To the left, the N.C. Wyeth 1911 illustration of Long John Silver from Treasure Island. To the right, Luke Arnold portraying a young John Silver in season 2 of Black Sails in 2015.
Caution to those who have not seen all of Black Sails up to March 26, 2016 and wish not to spoil their first viewings – there are discussions that occasionally spoil small plot points from the show. Also, this editorial and review covers the show’s first three seasons
“…Set in and around a historically accurate time and place, in Nassau in the Bahamas…”
– Jonathan E. Steinberg, Executive Producer/Co-Creator of Black Sails
“It’s brutal, it’s gritty, and it’s real…”
– Hannah New, role of Eleanor Guthrie in Black Sails
“It’s not the cheesy pirate thing, it’s not fantasy, it’s trying to actually portray how life could have been in the Golden Age of Piracy.”
– Clara Paget, role of Anne Bonny in Black Sails
On January 18, 2014, Starz released the first episode of their new show, Black Sails, on Youtube, in partnership with the entertainment network Machinima, a week before it officially aired on Starz’s premium American cable television channel. This early preview included a ten-minute featurette about their new show and presented the previous three quotes. Other promotional videos for the show featured similar claims about accuracy. Two years after the premiere, the show continues to promote itself as “realistic”. One claim they repeated involved avoiding the most common clichés in pirate films such as parrots, eye patches, and Robert Newton’s pirate accent. So far, Black Sails avoided these obvious pirate stereotypes. They did not perpetuate the most blatant tropes of pirates, but Black Sails still repeats many other tropes from the past century of film and television, resulting in many historical inaccuracies. However, some aspects of this show are new to this media genre and present the smallest of steps towards historical accuracy. It also stands as a unique production for the pirate genre in Hollywood. Continue reading
Preface and Message to my Readers: This is the first in a series of reviews I will feature on this blog. While most reviews will be of books, this particular review is of an article from an academic journal, written by Devin Leigh, and upcoming pirate historian (of the Zamani Reader Blog). Based on this article, I hope to see more works on pirate history by Mr. Leigh. I particularly look forward to his doctorate work on Black Caesar and the legends surrounding this slave who sailed with Edward Thatch, otherwise known as Blackbeard. Originally, I intended to publish a new article post on the blog, but decided to wait for some significant articles to come in from the UK National Archives before publishing it. Until those documents arrive, I will begin work on my next article. Hopefully, the article I originally planned on posting can be completed by the end of October or early November. Meanwhile, please enjoy my review of Mr. Leigh’s article about early Bahamians in southern Florida.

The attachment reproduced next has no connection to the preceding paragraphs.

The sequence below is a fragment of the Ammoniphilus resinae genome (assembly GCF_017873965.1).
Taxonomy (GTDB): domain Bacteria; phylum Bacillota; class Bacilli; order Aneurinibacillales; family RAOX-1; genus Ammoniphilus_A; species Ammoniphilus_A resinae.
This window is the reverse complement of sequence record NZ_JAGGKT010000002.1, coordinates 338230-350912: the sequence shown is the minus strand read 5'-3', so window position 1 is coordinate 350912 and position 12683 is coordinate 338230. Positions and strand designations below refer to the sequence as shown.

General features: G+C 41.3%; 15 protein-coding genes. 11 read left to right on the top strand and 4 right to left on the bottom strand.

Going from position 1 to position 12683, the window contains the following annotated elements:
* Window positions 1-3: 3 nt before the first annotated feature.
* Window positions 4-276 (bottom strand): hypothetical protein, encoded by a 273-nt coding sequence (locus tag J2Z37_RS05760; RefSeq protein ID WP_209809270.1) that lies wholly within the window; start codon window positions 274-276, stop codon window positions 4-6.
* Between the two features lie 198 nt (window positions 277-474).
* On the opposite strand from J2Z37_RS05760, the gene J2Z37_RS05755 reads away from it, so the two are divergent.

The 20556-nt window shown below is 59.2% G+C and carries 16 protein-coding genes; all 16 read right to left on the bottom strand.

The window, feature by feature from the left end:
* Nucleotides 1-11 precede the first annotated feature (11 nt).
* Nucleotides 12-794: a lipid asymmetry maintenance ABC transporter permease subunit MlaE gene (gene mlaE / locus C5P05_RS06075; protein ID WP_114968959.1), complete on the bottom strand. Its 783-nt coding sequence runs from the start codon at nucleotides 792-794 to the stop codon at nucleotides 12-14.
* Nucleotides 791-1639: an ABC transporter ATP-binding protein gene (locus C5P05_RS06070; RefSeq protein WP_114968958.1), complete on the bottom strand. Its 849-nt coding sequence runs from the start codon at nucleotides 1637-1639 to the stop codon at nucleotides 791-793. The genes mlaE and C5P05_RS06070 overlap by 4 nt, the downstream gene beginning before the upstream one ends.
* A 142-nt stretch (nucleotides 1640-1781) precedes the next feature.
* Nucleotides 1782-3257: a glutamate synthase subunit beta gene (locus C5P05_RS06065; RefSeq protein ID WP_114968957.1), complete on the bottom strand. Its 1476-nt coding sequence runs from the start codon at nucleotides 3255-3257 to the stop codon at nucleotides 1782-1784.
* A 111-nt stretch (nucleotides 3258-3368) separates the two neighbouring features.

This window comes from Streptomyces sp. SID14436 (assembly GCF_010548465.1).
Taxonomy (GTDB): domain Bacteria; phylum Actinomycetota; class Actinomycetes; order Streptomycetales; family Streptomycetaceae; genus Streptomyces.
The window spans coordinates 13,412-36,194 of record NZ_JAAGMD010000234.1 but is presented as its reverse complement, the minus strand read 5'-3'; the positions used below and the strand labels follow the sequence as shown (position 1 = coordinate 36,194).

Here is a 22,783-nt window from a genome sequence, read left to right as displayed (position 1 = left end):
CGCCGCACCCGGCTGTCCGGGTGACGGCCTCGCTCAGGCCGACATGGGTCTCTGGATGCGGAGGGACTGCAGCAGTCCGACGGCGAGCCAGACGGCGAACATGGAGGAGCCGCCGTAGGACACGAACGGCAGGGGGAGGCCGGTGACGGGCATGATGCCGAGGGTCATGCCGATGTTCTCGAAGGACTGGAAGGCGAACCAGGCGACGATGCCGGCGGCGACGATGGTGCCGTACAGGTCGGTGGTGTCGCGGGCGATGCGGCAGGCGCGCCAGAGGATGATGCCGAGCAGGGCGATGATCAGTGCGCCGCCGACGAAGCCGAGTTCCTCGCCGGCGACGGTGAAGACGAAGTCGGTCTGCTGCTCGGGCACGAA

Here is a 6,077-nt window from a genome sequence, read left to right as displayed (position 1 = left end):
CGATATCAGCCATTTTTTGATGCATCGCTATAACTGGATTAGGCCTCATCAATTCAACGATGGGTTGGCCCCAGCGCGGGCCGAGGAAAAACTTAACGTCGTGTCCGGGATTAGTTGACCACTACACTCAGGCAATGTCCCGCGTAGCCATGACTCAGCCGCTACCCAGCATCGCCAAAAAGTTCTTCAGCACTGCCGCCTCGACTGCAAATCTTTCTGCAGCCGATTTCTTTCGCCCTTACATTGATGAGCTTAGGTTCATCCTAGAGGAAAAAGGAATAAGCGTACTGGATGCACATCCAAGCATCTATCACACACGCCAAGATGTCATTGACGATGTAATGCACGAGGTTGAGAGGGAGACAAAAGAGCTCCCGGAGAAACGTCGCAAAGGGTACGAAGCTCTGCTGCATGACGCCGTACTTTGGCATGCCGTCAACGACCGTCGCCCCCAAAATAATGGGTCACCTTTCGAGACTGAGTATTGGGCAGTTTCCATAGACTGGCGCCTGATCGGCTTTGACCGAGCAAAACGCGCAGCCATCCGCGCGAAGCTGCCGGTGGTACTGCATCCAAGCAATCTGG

Leigh, Devin. “Between Swamp and Sea: Bahamian Visitors in Southeast Florida before Miami.” The Florida Historical Quarterly 93, no. 4 (Spring 2015), 511-537.
In American society’s greater memory, Florida’s history features many intriguing events occurring along its long and lush coasts. The northern half of this state thrives in a long post-European contact history that dates to the sixteenth century. Meanwhile, the southern half of Florida did not feature large population centers until well into the nineteenth century. The typical interpretation of this region’s history seldom mentions European activities on this coast beyond isolated incidents such as pirate activity. In his article, “Between Swamp and Sea: Bahamian Visitors in Southeast Florida before Miami,” Devin Leigh, a PhD student in the History Department at the University of California, Davis, and an adjunct history instructor at Solano Community College, exposes this view of the past is a narrative influenced by the themes of urbanization, industrialism, and large scale immigration. This narrative usually neglects Florida’s strong association with the Bahamas. Bahamians regularly visited the coast of southern Florida, dating back to the 1680s. Continue reading
One of the frequent questions asked online in general public discussions of pirate history is “What books do you recommend on pirate history?” Below is a list of books on the subject with brief descriptions of their content and qualities. Each of the titles reviewed here features a link to Amazon.com for convenience.
Introductory and General Topic Books
Under the Black Flag: The Romance and the Reality of Life Among the Pirates, by David Cordingly
In the 1990s, David Cordingly’s work on historical pirates helped revive public interest in pirate history. His book, Under the Black Flag, presents much of the work presented in those efforts in an accessible style for mainstream readers. Cordingly presents a variety of topics on pirate history, including myths concerning pirates, Hollywood’s relationship to pirate history, general aspects of pirate life, and quick surveys of several pirates in history, including Henry Morgan and Captain Kidd. While the errors in his text and strange organization of his topics can be hindering at times, it is still a serviceable general introduction to pirate history. Specifically, this book will greatly assist anyone who never read about pirate history and has only encountered them in the way Hollywood presents piracy. The first chapter is particularly effective in dispelling many of the myths and Hollywood stereotypes that conflict with the historical record. For academic historians, Under the Black Flag is also a valuable piece since it is significant for those studying the historiography of pirate history. Continue reading